But for those of you who are not inclined to dry your own gourds and string your own chekere, this is not a bad instrument.
The instrument is fiberglass, as opposed to a real gourd, which creates some issues from the start. The fiberglass shell makes the instrument ring a little too long, and the sound is slightly superficial and bright. The sound hole on this instrument is a little too small in my opinion, giving a choked or constrained sound. The beaded pattern is very nice, but the sound of the beads against the shell are a little too bright and cutting to pass for an authentic instrument. I am however, used to playing authentically produced (by myself or a master artisan) chekeres which a fiberglass mass produced instrument will never be able to match.
Compared to other fiberglass chekeres on the market, this one is probably the best however. The other models I've played (Meinl and a few minor brands) actually tend to be either too heavy or too large to be shaken effectively (or both!). Any fiberglass instrument will have a different and longer tone and a brighter bead attack, and if I were to recommend a fiberglass instrument to someone I would recommend this one.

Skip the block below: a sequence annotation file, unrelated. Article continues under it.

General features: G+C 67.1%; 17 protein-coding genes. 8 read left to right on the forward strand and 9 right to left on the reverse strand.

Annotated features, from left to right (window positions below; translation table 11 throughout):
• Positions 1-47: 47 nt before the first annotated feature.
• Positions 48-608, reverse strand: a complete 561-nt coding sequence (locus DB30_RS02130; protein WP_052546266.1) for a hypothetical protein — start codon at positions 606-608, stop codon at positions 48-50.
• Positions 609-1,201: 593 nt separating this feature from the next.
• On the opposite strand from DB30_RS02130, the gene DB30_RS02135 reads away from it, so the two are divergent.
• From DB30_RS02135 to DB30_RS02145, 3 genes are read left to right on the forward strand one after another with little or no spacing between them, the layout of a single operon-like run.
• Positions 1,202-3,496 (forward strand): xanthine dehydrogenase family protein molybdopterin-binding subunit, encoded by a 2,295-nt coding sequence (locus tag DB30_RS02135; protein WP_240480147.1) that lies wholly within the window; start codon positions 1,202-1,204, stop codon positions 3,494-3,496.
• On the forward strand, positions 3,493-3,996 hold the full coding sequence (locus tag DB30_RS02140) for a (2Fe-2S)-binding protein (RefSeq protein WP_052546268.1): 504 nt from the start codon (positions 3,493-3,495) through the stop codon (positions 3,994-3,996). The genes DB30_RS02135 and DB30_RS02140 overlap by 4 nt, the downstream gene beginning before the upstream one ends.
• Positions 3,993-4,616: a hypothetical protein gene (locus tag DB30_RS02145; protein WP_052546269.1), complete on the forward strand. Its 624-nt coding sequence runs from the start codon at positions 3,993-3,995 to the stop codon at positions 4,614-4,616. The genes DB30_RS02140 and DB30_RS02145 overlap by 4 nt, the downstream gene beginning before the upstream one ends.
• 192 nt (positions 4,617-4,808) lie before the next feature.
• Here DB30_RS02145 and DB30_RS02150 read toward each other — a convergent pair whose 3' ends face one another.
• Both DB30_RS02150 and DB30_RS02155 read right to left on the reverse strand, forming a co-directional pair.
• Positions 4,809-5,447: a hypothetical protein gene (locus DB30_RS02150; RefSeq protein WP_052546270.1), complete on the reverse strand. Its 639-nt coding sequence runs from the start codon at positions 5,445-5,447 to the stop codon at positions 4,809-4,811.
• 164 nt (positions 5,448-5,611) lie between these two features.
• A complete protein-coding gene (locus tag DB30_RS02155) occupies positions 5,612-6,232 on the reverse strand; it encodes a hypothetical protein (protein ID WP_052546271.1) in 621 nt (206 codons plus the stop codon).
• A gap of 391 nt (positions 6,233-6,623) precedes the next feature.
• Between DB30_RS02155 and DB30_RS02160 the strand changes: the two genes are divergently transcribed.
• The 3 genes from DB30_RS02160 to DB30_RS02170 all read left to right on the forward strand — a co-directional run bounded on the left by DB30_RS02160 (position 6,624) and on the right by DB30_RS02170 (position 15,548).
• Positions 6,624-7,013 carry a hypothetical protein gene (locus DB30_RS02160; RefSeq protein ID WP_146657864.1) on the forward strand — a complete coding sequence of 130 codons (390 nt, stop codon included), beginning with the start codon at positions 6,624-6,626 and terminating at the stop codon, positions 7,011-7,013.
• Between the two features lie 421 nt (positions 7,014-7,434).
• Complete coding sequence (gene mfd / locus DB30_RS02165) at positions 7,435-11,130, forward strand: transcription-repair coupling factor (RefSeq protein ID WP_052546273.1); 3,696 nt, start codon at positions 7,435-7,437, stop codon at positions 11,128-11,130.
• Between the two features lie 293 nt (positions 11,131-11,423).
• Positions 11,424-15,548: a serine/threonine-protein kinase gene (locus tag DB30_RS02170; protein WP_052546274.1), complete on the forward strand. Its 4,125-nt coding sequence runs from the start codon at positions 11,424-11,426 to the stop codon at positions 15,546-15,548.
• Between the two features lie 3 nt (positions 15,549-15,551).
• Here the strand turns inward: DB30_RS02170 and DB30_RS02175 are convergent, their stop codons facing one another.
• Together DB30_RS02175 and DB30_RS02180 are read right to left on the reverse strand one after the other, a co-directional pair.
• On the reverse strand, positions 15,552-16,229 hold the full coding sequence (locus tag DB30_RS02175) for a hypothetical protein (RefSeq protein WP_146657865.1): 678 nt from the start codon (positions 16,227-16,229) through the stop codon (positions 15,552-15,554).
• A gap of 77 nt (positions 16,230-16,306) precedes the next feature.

There are however, some smaller companies (if you can even call them companies!- most are just individuals with Internet stores!) who sell authentic chekeres for prices comparable to that of the mass produced LP chekere (sometimes even less!). These instruments produce a VASTLY superior sonority and a much more authentic look and feel.
So basically, go look for a real instrument on the Internet- you may be able to find a real instrument that will sound better and will be at least close to the same price (between 150 and 250, roughly). And if these all sound like they cost too much, get in contact with me and I'll explain how to make your own chekere- then you'll know why they cost so much!